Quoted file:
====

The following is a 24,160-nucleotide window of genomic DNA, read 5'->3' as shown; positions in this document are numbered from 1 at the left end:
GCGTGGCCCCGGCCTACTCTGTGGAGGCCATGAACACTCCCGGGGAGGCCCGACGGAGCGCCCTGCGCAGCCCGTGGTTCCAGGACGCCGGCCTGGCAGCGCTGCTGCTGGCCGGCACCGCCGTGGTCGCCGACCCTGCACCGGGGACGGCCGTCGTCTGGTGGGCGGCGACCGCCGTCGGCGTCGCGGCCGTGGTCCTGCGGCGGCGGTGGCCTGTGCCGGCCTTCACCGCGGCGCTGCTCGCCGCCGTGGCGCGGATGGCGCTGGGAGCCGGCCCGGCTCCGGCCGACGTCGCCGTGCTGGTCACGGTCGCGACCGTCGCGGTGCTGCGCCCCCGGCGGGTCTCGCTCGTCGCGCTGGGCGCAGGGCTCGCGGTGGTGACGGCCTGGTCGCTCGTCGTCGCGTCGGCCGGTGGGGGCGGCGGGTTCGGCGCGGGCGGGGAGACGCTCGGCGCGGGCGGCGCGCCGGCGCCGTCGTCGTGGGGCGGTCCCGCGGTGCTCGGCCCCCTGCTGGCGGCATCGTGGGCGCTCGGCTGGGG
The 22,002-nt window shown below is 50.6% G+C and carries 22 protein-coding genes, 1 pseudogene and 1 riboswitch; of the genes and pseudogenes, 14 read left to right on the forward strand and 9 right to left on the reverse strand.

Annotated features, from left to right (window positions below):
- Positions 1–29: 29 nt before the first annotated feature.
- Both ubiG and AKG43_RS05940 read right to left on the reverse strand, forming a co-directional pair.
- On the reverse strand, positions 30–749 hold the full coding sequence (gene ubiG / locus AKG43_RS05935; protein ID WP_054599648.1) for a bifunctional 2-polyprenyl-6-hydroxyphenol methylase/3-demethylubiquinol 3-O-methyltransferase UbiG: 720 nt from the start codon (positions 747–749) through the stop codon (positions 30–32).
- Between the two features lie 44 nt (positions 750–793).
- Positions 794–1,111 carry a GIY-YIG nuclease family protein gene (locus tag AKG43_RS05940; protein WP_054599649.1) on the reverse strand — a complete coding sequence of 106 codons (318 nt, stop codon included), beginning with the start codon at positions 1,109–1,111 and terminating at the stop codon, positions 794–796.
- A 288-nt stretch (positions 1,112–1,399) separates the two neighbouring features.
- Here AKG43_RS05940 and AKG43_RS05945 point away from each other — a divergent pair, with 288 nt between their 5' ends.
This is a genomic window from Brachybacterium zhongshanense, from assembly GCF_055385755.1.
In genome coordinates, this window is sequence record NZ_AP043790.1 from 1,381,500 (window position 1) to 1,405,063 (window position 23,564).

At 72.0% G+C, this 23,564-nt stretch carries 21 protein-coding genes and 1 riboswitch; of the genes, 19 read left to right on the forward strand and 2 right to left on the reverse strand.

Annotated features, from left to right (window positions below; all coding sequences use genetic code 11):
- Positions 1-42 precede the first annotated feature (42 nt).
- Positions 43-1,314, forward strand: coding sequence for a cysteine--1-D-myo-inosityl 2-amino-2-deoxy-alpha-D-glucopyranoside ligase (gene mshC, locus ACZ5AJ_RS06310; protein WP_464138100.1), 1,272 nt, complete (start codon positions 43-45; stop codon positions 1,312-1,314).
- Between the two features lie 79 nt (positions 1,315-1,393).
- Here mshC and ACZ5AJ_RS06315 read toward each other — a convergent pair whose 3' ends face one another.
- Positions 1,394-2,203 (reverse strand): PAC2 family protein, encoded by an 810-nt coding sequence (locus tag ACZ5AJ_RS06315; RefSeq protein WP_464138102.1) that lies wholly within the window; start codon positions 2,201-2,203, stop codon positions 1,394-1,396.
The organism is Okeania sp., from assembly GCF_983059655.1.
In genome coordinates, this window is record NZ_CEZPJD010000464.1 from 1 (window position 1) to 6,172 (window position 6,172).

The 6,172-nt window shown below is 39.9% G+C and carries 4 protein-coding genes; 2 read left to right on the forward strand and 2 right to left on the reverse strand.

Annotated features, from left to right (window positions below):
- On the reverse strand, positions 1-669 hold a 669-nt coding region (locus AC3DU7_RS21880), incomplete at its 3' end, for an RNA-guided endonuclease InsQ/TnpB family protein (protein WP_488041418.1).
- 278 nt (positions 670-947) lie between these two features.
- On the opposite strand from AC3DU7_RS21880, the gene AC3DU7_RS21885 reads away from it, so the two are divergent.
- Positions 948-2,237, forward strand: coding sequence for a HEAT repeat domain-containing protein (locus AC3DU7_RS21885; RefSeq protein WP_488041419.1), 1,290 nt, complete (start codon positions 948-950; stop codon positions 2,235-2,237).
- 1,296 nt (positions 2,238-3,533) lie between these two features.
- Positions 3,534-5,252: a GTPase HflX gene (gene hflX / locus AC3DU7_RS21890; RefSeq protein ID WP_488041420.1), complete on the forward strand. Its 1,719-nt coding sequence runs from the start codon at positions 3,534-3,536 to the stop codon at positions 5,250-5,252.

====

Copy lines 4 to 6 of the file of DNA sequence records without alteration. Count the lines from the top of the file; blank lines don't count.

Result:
Annotated features, from left to right (window positions below):
- Positions 1–29: 29 nt before the first annotated feature.
- Both ubiG and AKG43_RS05940 read right to left on the reverse strand, forming a co-directional pair.